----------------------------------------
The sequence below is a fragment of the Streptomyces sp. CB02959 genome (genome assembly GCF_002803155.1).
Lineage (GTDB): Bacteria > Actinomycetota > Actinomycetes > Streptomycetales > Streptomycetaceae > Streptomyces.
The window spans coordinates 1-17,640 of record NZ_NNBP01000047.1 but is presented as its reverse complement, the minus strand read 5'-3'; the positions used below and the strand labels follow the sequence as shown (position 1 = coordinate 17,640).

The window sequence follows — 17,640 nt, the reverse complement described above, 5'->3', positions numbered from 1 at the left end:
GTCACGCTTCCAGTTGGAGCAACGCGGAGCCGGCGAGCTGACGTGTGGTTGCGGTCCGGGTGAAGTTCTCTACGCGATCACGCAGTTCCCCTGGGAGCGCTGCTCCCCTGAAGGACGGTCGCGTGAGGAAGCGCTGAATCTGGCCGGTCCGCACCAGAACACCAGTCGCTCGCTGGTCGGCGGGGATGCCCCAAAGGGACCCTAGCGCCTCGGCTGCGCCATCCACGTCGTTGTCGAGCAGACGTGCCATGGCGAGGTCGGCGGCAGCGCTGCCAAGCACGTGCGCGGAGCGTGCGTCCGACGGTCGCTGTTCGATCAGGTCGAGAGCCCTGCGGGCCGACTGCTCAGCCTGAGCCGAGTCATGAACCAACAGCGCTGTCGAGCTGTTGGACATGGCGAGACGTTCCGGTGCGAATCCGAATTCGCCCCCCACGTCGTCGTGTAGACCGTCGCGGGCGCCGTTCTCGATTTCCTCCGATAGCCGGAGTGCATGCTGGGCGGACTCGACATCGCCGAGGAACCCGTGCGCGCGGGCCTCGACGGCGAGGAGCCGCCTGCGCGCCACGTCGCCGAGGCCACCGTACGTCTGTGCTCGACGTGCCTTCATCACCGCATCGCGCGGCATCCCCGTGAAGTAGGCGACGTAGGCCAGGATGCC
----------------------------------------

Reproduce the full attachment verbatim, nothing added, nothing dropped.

The sequence below is a fragment of the Streptomyces sp. CB02959 genome (genome assembly GCF_002803155.1).
Lineage (GTDB): Bacteria > Actinomycetota > Actinomycetes > Streptomycetales > Streptomycetaceae > Streptomyces.
The window spans coordinates 1-17,640 of record NZ_NNBP01000047.1 but is presented as its reverse complement, the minus strand read 5'-3'; the positions used below and the strand labels follow the sequence as shown (position 1 = coordinate 17,640).

The window sequence follows — 17,640 nt, the reverse complement described above, 5'->3', positions numbered from 1 at the left end:
GTCACGCTTCCAGTTGGAGCAACGCGGAGCCGGCGAGCTGACGTGTGGTTGCGGTCCGGGTGAAGTTCTCTACGCGATCACGCAGTTCCCCTGGGAGCGCTGCTCCCCTGAAGGACGGTCGCGTGAGGAAGCGCTGAATCTGGCCGGTCCGCACCAGAACACCAGTCGCTCGCTGGTCGGCGGGGATGCCCCAAAGGGACCCTAGCGCCTCGGCTGCGCCATCCACGTCGTTGTCGAGCAGACGTGCCATGGCGAGGTCGGCGGCAGCGCTGCCAAGCACGTGCGCGGAGCGTGCGTCCGACGGTCGCTGTTCGATCAGGTCGAGAGCCCTGCGGGCCGACTGCTCAGCCTGAGCCGAGTCATGAACCAACAGCGCTGTCGAGCTGTTGGACATGGCGAGACGTTCCGGTGCGAATCCGAATTCGCCCCCCACGTCGTCGTGTAGACCGTCGCGGGCGCCGTTCTCGATTTCCTCCGATAGCCGGAGTGCATGCTGGGCGGACTCGACATCGCCGAGGAACCCGTGCGCGCGGGCCTCGACGGCGAGGAGCCGCCTGCGCGCCACGTCGCCGAGGCCACCGTACGTCTGTGCTCGACGTGCCTTCATCACCGCATCGCGCGGCATCCCCGTGAAGTAGGCGACGTAGGCCAGGATGCC